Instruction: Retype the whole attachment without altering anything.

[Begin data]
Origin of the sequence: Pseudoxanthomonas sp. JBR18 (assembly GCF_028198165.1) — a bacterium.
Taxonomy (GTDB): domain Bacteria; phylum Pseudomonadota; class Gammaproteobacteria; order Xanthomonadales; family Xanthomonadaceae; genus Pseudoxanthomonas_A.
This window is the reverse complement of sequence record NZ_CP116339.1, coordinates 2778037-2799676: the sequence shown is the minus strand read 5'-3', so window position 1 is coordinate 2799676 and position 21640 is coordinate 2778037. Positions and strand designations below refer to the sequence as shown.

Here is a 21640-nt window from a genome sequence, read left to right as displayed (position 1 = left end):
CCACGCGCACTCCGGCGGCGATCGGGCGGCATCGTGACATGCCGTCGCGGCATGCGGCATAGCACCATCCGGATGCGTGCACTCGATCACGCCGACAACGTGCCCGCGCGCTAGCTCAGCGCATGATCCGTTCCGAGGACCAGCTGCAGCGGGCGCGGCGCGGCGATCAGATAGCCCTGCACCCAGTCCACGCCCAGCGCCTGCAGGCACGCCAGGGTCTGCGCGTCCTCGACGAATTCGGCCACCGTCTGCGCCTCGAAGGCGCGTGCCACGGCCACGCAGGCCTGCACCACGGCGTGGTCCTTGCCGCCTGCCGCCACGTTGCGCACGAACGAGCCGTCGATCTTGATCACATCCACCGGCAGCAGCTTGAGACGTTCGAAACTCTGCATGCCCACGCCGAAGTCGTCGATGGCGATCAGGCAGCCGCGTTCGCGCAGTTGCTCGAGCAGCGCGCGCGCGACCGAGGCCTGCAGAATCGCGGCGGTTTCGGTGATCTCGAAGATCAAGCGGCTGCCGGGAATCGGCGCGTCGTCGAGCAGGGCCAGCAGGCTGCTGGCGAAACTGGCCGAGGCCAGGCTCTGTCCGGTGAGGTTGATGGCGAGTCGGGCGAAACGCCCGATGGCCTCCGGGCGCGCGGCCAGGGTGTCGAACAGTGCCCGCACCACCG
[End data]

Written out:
Origin of the sequence: Pseudoxanthomonas sp. JBR18 (assembly GCF_028198165.1) — a bacterium.
Taxonomy (GTDB): domain Bacteria; phylum Pseudomonadota; class Gammaproteobacteria; order Xanthomonadales; family Xanthomonadaceae; genus Pseudoxanthomonas_A.
This window is the reverse complement of sequence record NZ_CP116339.1, coordinates 2778037-2799676: the sequence shown is the minus strand read 5'-3', so window position 1 is coordinate 2799676 and position 21640 is coordinate 2778037. Positions and strand designations below refer to the sequence as shown.

Here is a 21640-nt window from a genome sequence, read left to right as displayed (position 1 = left end):
CCACGCGCACTCCGGCGGCGATCGGGCGGCATCGTGACATGCCGTCGCGGCATGCGGCATAGCACCATCCGGATGCGTGCACTCGATCACGCCGACAACGTGCCCGCGCGCTAGCTCAGCGCATGATCCGTTCCGAGGACCAGCTGCAGCGGGCGCGGCGCGGCGATCAGATAGCCCTGCACCCAGTCCACGCCCAGCGCCTGCAGGCACGCCAGGGTCTGCGCGTCCTCGACGAATTCGGCCACCGTCTGCGCCTCGAAGGCGCGTGCCACGGCCACGCAGGCCTGCACCACGGCGTGGTCCTTGCCGCCTGCCGCCACGTTGCGCACGAACGAGCCGTCGATCTTGATCACATCCACCGGCAGCAGCTTGAGACGTTCGAAACTCTGCATGCCCACGCCGAAGTCGTCGATGGCGATCAGGCAGCCGCGTTCGCGCAGTTGCTCGAGCAGCGCGCGCGCGACCGAGGCCTGCAGAATCGCGGCGGTTTCGGTGATCTCGAAGATCAAGCGGCTGCCGGGAATCGGCGCGTCGTCGAGCAGGGCCAGCAGGCTGCTGGCGAAACTGGCCGAGGCCAGGCTCTGTCCGGTGAGGTTGATGGCGAGTCGGGCGAAACGCCCGATGGCCTCCGGGCGCGCGGCCAGGGTGTCGAACAGTGCCCGCACCACCG